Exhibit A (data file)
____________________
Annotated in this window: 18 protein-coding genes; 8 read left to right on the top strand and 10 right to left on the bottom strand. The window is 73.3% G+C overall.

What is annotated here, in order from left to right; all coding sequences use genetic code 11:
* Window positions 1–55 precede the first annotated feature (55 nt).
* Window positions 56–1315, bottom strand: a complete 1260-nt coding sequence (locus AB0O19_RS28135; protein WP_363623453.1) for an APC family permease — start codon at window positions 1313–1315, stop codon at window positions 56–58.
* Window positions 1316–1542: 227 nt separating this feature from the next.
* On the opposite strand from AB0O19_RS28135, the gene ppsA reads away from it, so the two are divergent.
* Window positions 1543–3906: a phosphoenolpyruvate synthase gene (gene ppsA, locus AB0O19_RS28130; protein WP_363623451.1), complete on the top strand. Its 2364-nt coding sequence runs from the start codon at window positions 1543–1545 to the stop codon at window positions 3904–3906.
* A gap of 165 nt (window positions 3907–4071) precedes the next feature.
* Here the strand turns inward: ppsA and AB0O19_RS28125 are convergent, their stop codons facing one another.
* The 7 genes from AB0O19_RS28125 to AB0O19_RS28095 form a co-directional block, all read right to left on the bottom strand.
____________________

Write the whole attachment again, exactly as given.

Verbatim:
Annotated in this window: 18 protein-coding genes; 8 read left to right on the top strand and 10 right to left on the bottom strand. The window is 73.3% G+C overall.

What is annotated here, in order from left to right; all coding sequences use genetic code 11:
* Window positions 1–55 precede the first annotated feature (55 nt).
* Window positions 56–1315, bottom strand: a complete 1260-nt coding sequence (locus AB0O19_RS28135; protein WP_363623453.1) for an APC family permease — start codon at window positions 1313–1315, stop codon at window positions 56–58.
* Window positions 1316–1542: 227 nt separating this feature from the next.
* On the opposite strand from AB0O19_RS28135, the gene ppsA reads away from it, so the two are divergent.
* Window positions 1543–3906: a phosphoenolpyruvate synthase gene (gene ppsA, locus AB0O19_RS28130; protein WP_363623451.1), complete on the top strand. Its 2364-nt coding sequence runs from the start codon at window positions 1543–1545 to the stop codon at window positions 3904–3906.
* A gap of 165 nt (window positions 3907–4071) precedes the next feature.
* Here the strand turns inward: ppsA and AB0O19_RS28125 are convergent, their stop codons facing one another.
* The 7 genes from AB0O19_RS28125 to AB0O19_RS28095 form a co-directional block, all read right to left on the bottom strand.